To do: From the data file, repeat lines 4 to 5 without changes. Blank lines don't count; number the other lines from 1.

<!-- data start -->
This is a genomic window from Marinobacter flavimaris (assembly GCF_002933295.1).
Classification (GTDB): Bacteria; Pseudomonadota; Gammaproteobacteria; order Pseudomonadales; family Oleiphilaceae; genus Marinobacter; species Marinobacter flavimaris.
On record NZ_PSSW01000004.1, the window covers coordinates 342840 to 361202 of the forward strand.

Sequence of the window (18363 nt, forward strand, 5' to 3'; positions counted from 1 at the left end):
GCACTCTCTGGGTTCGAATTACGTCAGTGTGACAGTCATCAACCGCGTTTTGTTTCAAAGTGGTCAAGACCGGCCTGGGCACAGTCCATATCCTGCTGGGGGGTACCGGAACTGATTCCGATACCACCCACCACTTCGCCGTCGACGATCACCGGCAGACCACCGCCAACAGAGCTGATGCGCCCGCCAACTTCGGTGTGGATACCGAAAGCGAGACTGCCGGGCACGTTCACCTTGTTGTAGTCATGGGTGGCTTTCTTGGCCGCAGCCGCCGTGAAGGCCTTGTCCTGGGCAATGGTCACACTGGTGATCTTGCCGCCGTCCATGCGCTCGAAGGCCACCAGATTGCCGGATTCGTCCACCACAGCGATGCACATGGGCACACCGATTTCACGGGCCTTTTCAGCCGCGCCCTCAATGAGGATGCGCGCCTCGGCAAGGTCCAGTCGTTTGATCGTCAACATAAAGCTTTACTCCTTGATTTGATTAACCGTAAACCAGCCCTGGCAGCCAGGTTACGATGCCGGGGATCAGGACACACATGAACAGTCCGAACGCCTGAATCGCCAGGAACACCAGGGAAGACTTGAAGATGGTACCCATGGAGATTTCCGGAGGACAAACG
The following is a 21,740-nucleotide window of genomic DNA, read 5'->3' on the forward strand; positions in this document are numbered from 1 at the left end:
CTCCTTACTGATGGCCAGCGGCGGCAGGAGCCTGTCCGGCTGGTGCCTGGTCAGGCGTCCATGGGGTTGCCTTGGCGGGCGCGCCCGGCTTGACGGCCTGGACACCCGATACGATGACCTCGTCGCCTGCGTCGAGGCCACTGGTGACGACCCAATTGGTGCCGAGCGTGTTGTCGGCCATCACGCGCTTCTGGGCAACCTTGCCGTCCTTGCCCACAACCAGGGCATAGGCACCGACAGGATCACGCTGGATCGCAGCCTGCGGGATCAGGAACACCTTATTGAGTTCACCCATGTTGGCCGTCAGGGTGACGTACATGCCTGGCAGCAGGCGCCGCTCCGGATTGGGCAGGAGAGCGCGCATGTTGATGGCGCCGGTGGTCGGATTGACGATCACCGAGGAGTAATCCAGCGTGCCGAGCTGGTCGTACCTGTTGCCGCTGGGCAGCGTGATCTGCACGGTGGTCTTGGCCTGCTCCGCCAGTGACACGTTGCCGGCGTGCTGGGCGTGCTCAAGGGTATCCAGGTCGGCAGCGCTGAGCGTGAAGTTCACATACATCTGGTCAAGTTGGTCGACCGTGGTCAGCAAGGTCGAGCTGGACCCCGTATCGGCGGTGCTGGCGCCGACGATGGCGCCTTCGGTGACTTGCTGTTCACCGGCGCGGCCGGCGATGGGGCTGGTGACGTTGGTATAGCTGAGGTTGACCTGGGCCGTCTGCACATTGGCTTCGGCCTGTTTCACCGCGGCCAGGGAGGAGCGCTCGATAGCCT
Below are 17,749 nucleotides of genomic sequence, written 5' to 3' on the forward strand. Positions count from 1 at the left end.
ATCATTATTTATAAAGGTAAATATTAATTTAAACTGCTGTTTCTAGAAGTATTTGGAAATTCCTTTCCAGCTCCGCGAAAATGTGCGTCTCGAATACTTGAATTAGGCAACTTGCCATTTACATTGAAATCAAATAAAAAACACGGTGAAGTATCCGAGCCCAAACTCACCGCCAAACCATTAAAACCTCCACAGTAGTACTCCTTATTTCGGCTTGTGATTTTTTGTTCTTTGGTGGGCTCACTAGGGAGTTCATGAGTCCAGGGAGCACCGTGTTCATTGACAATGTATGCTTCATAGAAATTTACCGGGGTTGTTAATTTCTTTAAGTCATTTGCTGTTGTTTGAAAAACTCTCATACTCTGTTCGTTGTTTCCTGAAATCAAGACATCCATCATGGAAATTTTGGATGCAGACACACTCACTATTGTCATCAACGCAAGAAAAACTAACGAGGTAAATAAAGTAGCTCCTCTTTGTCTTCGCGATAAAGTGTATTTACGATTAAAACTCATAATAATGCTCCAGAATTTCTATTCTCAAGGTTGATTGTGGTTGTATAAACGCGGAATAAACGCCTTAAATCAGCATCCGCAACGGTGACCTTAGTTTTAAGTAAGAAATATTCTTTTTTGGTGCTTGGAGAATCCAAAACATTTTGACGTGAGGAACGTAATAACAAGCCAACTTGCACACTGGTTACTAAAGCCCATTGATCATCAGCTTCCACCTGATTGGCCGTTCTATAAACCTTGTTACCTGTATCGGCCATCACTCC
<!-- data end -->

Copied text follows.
Sequence of the window (18363 nt, forward strand, 5' to 3'; positions counted from 1 at the left end):
GCACTCTCTGGGTTCGAATTACGTCAGTGTGACAGTCATCAACCGCGTTTTGTTTCAAAGTGGTCAAGACCGGCCTGGGCACAGTCCATATCCTGCTGGGGGGTACCGGAACTGATTCCGATACCACCCACCACTTCGCCGTCGACGATCACCGGCAGACCACCGCCAACAGAGCTGATGCGCCCGCCAACTTCGGTGTGGATACCGAAAGCGAGACTGCCGGGCACGTTCACCTTGTTGTAGTCATGGGTGGCTTTCTTGGCCGCAGCCGCCGTGAAGGCCTTGTCCTGGGCAATGGTCACACTGGTGATCTTGCCGCCGTCCATGCGCTCGAAGGCCACCAGATTGCCGGATTCGTCCACCACAGCGATGCACATGGGCACACCGATTTCACGGGCCTTTTCAGCCGCGCCCTCAATGAGGATGCGCGCCTCGGCAAGGTCCAGTCGTTTGATCGTCAACATAAAGCTTTACTCCTTGATTTGATTAACCGTAAACCAGCCCTGGCAGCCAGGTTACGATGCCGGGGATCAGGACACACATGAACAGTCCGAACGCCTGAATCGCCAGGAACACCAGGGAAGACTTGAAGATGGTACCCATGGAGATTTCCGGAGGACAAACG